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Brotherton Library

Special Collections

Iceland from G. and J. Blaeu's Novus Atlas, 1649, Whitaker Collection

At the heart of the Library's physical collections are the Special Collections, which attract the interest of thousands of researchers from around the world every year.

They include five major collections that bear the prestigious 'Designated' status first awarded in 2005 by the Museums, Libraries and Archives Council (MLA) to a select group of the country's premier collections. No other UK library has so many individual designated collections recognised for their national and international importance.

The Leeds Russian Archive:

one of the world's leading collections for studying Russian history and culture outside Russia.

Go to The Leeds Russian Collection

The Liddle Collection:

documentation of the personal First World War experiences of over 6,000 individuals through their letters, diaries, photographs and interviews.

Go to The Liddle Collection

The Cookery Collection:

thousands of printed and hand-written cookery books from the fifteenth century to the present.

Go to The Cookery Collection

The Romany Collection:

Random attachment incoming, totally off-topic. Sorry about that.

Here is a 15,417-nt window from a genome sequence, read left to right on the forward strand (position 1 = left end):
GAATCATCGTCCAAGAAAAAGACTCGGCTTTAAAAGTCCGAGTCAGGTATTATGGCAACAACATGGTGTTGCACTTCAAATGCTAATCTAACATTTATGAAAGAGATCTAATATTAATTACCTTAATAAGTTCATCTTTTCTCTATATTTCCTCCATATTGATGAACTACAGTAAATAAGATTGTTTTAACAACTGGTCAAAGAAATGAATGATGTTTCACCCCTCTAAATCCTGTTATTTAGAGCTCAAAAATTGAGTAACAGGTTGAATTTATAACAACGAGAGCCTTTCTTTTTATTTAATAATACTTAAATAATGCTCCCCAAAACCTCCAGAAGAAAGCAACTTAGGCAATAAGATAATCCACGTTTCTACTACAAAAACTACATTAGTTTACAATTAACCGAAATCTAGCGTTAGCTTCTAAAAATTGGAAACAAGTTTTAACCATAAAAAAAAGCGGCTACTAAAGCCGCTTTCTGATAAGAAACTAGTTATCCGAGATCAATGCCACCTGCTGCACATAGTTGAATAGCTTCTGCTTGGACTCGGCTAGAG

rare books and manuscripts documenting the culture and history of Gypsies.

Go to The Romany Collection

The English Literature Collection:

the largest and richest of all the collections, its quality symbolised by the presence of the iconic 'First Folio' edition of Shakespeare's plays (1623).

Go to The English Literature Collection

Our collections are more international than local in their content as well as their significance. None of these large 'Designated' collections, which together account for under a quarter of the Special Collections, is essentially concerned with events or achievement in Leeds or Yorkshire. Nevertheless, we do have particular strengths in material of a local nature embedded in our wider interests.

Explore with our 'Highlights' Tour

These collections and many others are amongst the best of their kinds in Britain. Their strength and value is greatly enhanced by almost 3 million more printed items in the Library's loan collections; amongst these openly-accessible materials are substantial groups regarded as 'heritage collections' in their own right.